Tunisian women free to marry non-Muslims

Tunisia has overturned a law that banned women from marrying non-Muslims. A spokeswoman for President Beji Caid Essebsi made the announcement and congratulated women on gaining "the freedom to choose one's spouse". Until now, a non-Muslim man who wished to marry a Tunisian woman had to convert to Islam and submit a certificate of his conversion as proof. (BBC)

U.S. Military: American Fighting for ISIS ‘Surrenders’

The U.S. military confirmed a Daily Beast report Thursday that an American fighting in Syria for the so-called Islamic State has been taken into custody. “The U.S. citizen is being legally detained by Department of Defense personnel as a known enemy combatant,” Pentagon spokesman Eric Pahon said. A source familiar with the situation told The Daily Beast earlier that the American was captured by Kurdish forces. Other military spokespeople indicated that the fighter “surrendered” on or around Tuesday. (Daily Beast)



Farzana Hassan: Liberals are wrongly supporting a Muslim victimhood narrative

Sixteen years have passed since that horrific day in 2001, and we must still wrestle with the scourge of terrorism. The Muslim world had already been exposed to terrorist atrocities for decades, but in recent years the Western world has also witnessed carnage at the hands of terrorist cells or lone wolves usually inspired by the rhetoric of articulate and ruthless demagogues. In the Muslim world it is long-established sectarianism that claims lives through terror attacks. In the Western world, it is those old animosities coupled with current political conflicts that have sparked the recent waves of terror, inspired largely by the likes of ISIS and their supporters. (Toronto Sun)

Toronto Sun: Trudeau, Wynne pummel small business

Consider the plight of small businesses in Ontario today. Liberal federal and provincial governments are treating them as cash cows for increased government spending and social engineering schemes. It’s being carried out by Prime Minister Justin Trudeau in Ottawa and Premier Kathleen Wynne at Queen’s Park, both of whom have never had to meet a payroll. (Toronto Sun)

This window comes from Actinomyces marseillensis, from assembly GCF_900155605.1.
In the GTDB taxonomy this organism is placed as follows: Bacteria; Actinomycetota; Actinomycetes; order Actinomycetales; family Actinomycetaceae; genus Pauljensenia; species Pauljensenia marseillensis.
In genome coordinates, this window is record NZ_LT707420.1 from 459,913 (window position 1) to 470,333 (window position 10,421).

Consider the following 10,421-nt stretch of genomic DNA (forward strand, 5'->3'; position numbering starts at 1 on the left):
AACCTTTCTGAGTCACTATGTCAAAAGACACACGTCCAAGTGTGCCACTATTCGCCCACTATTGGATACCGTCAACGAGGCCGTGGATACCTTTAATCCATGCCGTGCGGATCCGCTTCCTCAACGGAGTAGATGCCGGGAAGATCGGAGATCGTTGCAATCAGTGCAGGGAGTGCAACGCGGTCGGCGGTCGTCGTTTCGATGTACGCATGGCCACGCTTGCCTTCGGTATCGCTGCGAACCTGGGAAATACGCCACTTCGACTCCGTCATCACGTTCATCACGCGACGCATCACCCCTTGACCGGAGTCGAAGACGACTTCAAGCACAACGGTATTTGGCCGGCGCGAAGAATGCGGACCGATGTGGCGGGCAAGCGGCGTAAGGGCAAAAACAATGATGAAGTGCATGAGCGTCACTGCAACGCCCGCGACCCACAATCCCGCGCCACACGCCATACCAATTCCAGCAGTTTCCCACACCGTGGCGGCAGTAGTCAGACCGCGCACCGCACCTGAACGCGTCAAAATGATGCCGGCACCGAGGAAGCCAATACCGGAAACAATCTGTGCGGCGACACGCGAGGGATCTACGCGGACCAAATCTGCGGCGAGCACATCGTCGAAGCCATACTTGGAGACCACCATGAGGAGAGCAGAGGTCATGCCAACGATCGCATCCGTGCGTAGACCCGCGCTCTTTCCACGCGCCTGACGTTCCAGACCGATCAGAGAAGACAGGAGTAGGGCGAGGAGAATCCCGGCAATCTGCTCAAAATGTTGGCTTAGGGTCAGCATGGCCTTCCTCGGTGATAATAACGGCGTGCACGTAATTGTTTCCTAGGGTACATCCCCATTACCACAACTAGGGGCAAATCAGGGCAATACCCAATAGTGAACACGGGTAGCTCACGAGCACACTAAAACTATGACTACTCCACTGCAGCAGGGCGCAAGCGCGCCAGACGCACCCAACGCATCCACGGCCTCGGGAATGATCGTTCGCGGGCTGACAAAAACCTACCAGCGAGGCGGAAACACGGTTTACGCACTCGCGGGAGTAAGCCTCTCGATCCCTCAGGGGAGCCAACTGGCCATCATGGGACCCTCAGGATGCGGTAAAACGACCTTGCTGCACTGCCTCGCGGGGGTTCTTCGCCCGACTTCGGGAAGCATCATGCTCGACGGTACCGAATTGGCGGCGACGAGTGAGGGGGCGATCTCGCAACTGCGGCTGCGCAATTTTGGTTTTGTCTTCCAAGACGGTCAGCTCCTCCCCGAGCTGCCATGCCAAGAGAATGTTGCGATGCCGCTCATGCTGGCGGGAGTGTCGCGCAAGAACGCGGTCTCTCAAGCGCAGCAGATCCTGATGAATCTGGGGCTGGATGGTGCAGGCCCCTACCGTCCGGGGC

John Ivison: General has sobering news for politicians who assume U.S. missiles will defend Canada

Politicians approach most subjects with open mouths, but they are rarely at a loss for words. That’s why the testimony at a House of Commons defence committee, specially convened to consider the thorny problem that is North Korea, was so memorable. Honourable members were stumped by the testimony of Lt. Gen. Pierre St-Amand, the Canadian who serves as deputy commander of North American Aerospace Defence Command (NORAD) in Colorado Springs. (National Post)

Chris Hall: Liberals battle problems mostly of their own creation

For the better part of two days members of Prime Minister Justin Trudeau's cabinet met behind closed doors in St. John's, plotting strategy for the fall legislative session, while outside their opponents, critics and interest groups declared open season on significant parts of the Liberal agenda. Instead of controlling the debate this week, instead of getting out their message first, the Liberals found themselves responding to problems that, in most cases, were of their own creation. (CBC)

Douglas Todd: Tax avoidance behind Metro's disconnect between housing, income

After census figures this week revealed alarming gaps between housing costs and average incomes in Metro Vancouver, veteran real-estate analyst Richard Wozny is preparing a speech for B.C. politicians that blames the disparity is in part on tax avoidance. A reason why residents of Metro Vancouver municipalities with expensive housing tend to report lower incomes than people in less-costly municipalities is that many of the former avoid declaring their total wealth, said Wozny, whose company has produced 1,200 studies on real-estate trends in Canada and the U.S. (Vancouver Sun)

David Sax: The Fantasy of Trump’s Skills-Based Immigration Proposal

Our conversation happened just two weeks after the election of Donald Trump, who last month backed sweeping changes to America’s own immigration system. At the heart of this is the raise Act, proposed by Republicans senators, which would move the United States from an immigration system that focusses on family reunification to one that prioritizes skills and experiences suited to the job market. Though Trump’s primary motivation may be cutting legal immigration to the United States by as much as half, the core of the raise Act has frequently been compared to the Canadian immigration system. (New Yorker)

Bruce Livesey: Is bigotry blinding CSIS and the RCMP — to disastrous effect?

As he plunks the documents down on the boardroom table, Phillips has good reason to be in high spirits: he’s one of Omar Khadr’s lawyers who negotiated the reported $10.5-million settlement over CSIS and the federal government’s Charter of Rights-abusing actions towards the youth, who spent 10 years in Guantánamo Bay where he was frequently and brutally tortured. This past winter, Phillips also won a $141,000-judgment against the government and two senior RCMP officers over the harassment of Mountie Peter Merrifield (the Department of Justice even agreed to fork over more than $800,000 to cover Merrifield’s legal bills). (National Observer)



-       Standing Committee on National Defence met yesterday to study Canada’s abilities to defend itself and our allies in the event of an attack by North Korea (Public)